City considering bond for Civic Center repairs
The voters might soon be asked to vote on a $5.5 million bond for repairs to the Civic Center.
The building repairs have been a concern to city officials for years and a local architecture firm is recommending replacing the failing panels with new panels that have a different composition to maintain the historic character of the building while also addressing the structural and safety issues that have developed.
The city doesn’t have $5 million squirreled away for the project and is anticipating other big ticket items in the near future, including a public safety radio system overhaul for an estimated $4 million, so city staff are recommending that the City Commission pursue voted debt for the Civic Center project.
“I believe Nov. 5, 2019 is out,” said Melissa Kinzler, the city’s finance director during the June 18 work session.
That leaves options to put the question on either the May school election ballot or November 2020, or a special election.
The county is also considering a bond for the November 2020 ballot for Expo Center improvements and the school board has indicated an intent to seek a bond during their next election.
Based on estimates from the city finance office, the options for the bond could be, using current mill value:
- $5.5 million loan at 4 percent for 20 years with an annual payment of $402,113. This would be a 4.13 mill increase or $5.57 a year on a house with a taxable market value of $100,000.
- $5.5 million loan at 4 percent for 10 years with an annual payment of $672,723. This would be a $9.34 annual increase with a taxable value of $100,000.
- $6 million loan at 4 for 20 years with an annual payment of $438,869. This would be a $6.10 annual increase on a house with taxable market value of $100,000.
- $6 million loan at 4 percent for 10 years with an annual payment of $734,081. This would be a $10.19 annual increase on a house with a taxable market value of $100,000.
If the bond question was placed on the May 2020 school ballot, the city could split the cost of the election and the city’s cost would be about $22,000.
The Civic Center building was built in the 1930s, under the Works Progress Administration. The Works Progress Administration was renamed in 1939 to the Work Projects Administration, according to the city’s history of the building. The program was created by Franklin Delano Roosevelt’s presidential order and funded by Congress with passage of the Emergency Relief Appropriation Act on April 8, 1935.
In recent years, some of the cast stone concrete panels have been deteriorating, there’s exposed rebar that’s corroding and “massive cracking,” said Tony Houtz, the project architect from CTA Architects.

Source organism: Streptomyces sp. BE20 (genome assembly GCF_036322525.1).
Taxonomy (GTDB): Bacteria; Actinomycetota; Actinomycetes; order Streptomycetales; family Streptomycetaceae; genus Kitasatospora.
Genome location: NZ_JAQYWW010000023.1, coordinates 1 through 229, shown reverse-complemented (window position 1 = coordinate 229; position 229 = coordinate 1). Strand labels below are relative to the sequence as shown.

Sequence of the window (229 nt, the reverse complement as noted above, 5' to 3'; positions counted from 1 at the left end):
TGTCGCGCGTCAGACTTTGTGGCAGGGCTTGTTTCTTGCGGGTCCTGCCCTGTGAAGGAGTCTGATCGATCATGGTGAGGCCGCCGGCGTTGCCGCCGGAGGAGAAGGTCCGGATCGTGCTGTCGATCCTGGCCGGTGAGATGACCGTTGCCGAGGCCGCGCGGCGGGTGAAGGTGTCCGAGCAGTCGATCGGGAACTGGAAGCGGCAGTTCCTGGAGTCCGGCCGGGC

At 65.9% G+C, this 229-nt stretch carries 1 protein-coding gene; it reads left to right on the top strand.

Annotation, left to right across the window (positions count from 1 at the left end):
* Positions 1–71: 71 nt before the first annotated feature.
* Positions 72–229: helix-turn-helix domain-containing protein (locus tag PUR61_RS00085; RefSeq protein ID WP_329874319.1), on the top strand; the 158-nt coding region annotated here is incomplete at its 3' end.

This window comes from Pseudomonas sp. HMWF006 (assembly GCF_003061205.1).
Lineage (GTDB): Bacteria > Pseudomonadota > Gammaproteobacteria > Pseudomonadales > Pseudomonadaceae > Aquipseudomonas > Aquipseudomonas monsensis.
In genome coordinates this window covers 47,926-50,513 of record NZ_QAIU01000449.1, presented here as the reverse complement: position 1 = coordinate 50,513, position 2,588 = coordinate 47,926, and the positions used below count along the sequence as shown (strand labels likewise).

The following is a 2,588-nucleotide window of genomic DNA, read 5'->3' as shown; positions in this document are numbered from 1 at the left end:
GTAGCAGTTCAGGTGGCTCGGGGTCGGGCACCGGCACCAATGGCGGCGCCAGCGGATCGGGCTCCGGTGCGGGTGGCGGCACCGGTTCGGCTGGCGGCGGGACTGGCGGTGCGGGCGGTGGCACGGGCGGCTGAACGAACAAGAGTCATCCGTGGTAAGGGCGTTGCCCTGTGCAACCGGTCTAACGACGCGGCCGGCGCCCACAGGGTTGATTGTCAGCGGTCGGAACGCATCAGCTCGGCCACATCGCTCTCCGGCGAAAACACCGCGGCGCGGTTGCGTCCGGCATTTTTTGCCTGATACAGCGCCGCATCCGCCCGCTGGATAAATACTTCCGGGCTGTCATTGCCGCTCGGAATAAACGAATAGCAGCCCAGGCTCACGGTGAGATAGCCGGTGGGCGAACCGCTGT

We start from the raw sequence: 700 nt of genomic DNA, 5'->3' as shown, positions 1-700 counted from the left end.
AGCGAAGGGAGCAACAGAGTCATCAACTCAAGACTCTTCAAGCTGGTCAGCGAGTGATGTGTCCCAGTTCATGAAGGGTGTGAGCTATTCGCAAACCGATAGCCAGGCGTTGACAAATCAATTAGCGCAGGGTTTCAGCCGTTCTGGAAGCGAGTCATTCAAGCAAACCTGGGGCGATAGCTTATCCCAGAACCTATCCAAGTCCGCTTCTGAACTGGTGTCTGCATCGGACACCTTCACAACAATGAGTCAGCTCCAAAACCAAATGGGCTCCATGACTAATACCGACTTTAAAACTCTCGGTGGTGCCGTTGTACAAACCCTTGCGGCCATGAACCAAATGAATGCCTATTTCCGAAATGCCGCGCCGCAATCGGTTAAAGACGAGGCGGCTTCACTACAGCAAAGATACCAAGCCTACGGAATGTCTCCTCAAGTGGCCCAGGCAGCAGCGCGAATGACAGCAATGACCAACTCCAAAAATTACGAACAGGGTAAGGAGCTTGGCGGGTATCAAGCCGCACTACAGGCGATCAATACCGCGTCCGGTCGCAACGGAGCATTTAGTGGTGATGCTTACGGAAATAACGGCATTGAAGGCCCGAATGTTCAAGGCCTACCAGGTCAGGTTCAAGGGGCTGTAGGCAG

They city published the request for qualifications in February 2017 and in October 2017, the City Commission approved a $494,060 professional services agreement with CTA for architectural and engineering design services for repairs to the facade of the Civic Center.
The process allowed the city investigate the situation with the building and get better cost estimates for repairs.
During that October 2017 meeting, City Manager Greg Doyon said, “We do need to make an ask to the public to fix the front of the building.”
Houtz told commissioners during their June 18 worksession that original documents don’t show how the exterior was constructed so CTA did an investigation and enhance testing.
“We don’t build like this anymore,” Houtz said. “There are things we do with new buildings that we can’t feasibly do with this building.”
He said they hadn’t identified any mechanical means that the panels were secured to the building.
“Whis is scary by the way,” Planning Director Craig Raymond said during the June 18 meeting.
Some of the concrete panels, which have a high chloride content, are bowing and buckling, Houtz said.
“Our team went exhaustively,” through options for repairs, Houtz said.
CTA, with assistance from specialty consultants, is recommending to replace the panels, but with a different concrete mix, and to replace the roof. Houtz said they don’t know why the concrete used on the Civic Center had a high chloride content.
The replacement would have to be done in phases and would likely render sections of the building unusable while work is being done on the outside, Houtz said.
“This is going to be a time consuming, long process,” he said.
Houtz said they also included a temporary entrance canopy in their cost estimates to protect people coming in and out of the building while work was going on above.
Houtz said the building has “performed very well” for a long time and would expect it to have an equally long lifespan with the replacement panels.
City Commissioner Tracy Houck asked what would happen if the city opted to do nothing.
Houtz said the panels would start falling off the building, causing safety hazards, and expose the rebar and structure of the building to the weather which would decrease the building’s integrity over time.
Discussions on how to proceed with the Civic Center will proceed at future City Commission meetings and it would take a vote at a public meeting, with public hearings, to put the question on any ballot.
“This is a community decision,” said Mayor Bob Kelly.